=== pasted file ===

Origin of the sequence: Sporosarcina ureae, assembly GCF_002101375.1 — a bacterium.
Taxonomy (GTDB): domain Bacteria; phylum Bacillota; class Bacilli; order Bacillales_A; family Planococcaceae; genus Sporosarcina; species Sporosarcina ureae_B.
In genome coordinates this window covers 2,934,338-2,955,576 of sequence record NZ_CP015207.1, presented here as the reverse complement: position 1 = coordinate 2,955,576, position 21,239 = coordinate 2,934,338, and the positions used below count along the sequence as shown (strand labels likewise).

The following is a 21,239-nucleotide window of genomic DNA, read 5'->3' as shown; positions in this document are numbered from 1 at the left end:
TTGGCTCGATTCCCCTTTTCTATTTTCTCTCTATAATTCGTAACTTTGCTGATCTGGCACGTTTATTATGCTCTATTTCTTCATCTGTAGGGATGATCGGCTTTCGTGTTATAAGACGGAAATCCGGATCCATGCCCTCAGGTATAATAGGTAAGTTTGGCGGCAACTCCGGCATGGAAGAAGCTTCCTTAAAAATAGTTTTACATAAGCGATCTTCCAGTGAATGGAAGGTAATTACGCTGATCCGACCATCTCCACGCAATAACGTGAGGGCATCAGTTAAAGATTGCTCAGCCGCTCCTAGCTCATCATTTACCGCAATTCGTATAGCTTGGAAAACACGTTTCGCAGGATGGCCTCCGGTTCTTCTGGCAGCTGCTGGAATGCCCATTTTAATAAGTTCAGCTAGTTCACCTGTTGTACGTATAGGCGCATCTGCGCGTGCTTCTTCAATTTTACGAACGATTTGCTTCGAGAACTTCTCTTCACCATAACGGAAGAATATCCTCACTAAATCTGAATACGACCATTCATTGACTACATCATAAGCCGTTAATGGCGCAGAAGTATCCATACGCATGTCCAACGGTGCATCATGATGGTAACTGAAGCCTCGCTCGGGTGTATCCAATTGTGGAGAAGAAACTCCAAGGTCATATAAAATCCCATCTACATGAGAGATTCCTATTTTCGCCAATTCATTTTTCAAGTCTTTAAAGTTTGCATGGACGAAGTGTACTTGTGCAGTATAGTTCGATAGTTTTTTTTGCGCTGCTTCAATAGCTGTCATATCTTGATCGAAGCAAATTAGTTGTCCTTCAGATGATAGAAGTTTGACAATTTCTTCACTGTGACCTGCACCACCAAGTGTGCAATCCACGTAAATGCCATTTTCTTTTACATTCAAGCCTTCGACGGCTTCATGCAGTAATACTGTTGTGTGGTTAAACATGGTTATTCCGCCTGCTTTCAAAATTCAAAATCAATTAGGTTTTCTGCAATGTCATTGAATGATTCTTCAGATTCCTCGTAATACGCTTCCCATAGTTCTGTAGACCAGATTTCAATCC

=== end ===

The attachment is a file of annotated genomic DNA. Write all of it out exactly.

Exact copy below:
Origin of the sequence: Sporosarcina ureae, assembly GCF_002101375.1 — a bacterium.
Taxonomy (GTDB): domain Bacteria; phylum Bacillota; class Bacilli; order Bacillales_A; family Planococcaceae; genus Sporosarcina; species Sporosarcina ureae_B.
In genome coordinates this window covers 2,934,338-2,955,576 of sequence record NZ_CP015207.1, presented here as the reverse complement: position 1 = coordinate 2,955,576, position 21,239 = coordinate 2,934,338, and the positions used below count along the sequence as shown (strand labels likewise).

The following is a 21,239-nucleotide window of genomic DNA, read 5'->3' as shown; positions in this document are numbered from 1 at the left end:
TTGGCTCGATTCCCCTTTTCTATTTTCTCTCTATAATTCGTAACTTTGCTGATCTGGCACGTTTATTATGCTCTATTTCTTCATCTGTAGGGATGATCGGCTTTCGTGTTATAAGACGGAAATCCGGATCCATGCCCTCAGGTATAATAGGTAAGTTTGGCGGCAACTCCGGCATGGAAGAAGCTTCCTTAAAAATAGTTTTACATAAGCGATCTTCCAGTGAATGGAAGGTAATTACGCTGATCCGACCATCTCCACGCAATAACGTGAGGGCATCAGTTAAAGATTGCTCAGCCGCTCCTAGCTCATCATTTACCGCAATTCGTATAGCTTGGAAAACACGTTTCGCAGGATGGCCTCCGGTTCTTCTGGCAGCTGCTGGAATGCCCATTTTAATAAGTTCAGCTAGTTCACCTGTTGTACGTATAGGCGCATCTGCGCGTGCTTCTTCAATTTTACGAACGATTTGCTTCGAGAACTTCTCTTCACCATAACGGAAGAATATCCTCACTAAATCTGAATACGACCATTCATTGACTACATCATAAGCCGTTAATGGCGCAGAAGTATCCATACGCATGTCCAACGGTGCATCATGATGGTAACTGAAGCCTCGCTCGGGTGTATCCAATTGTGGAGAAGAAACTCCAAGGTCATATAAAATCCCATCTACATGAGAGATTCCTATTTTCGCCAATTCATTTTTCAAGTCTTTAAAGTTTGCATGGACGAAGTGTACTTGTGCAGTATAGTTCGATAGTTTTTTTTGCGCTGCTTCAATAGCTGTCATATCTTGATCGAAGCAAATTAGTTGTCCTTCAGATGATAGAAGTTTGACAATTTCTTCACTGTGACCTGCACCACCAAGTGTGCAATCCACGTAAATGCCATTTTCTTTTACATTCAAGCCTTCGACGGCTTCATGCAGTAATACTGTTGTGTGGTTAAACATGGTTATTCCGCCTGCTTTCAAAATTCAAAATCAATTAGGTTTTCTGCAATGTCATTGAATGATTCTTCAGATTCCTCGTAATACGCTTCCCATAGTTCTGTAGACCAGATTTCAATCC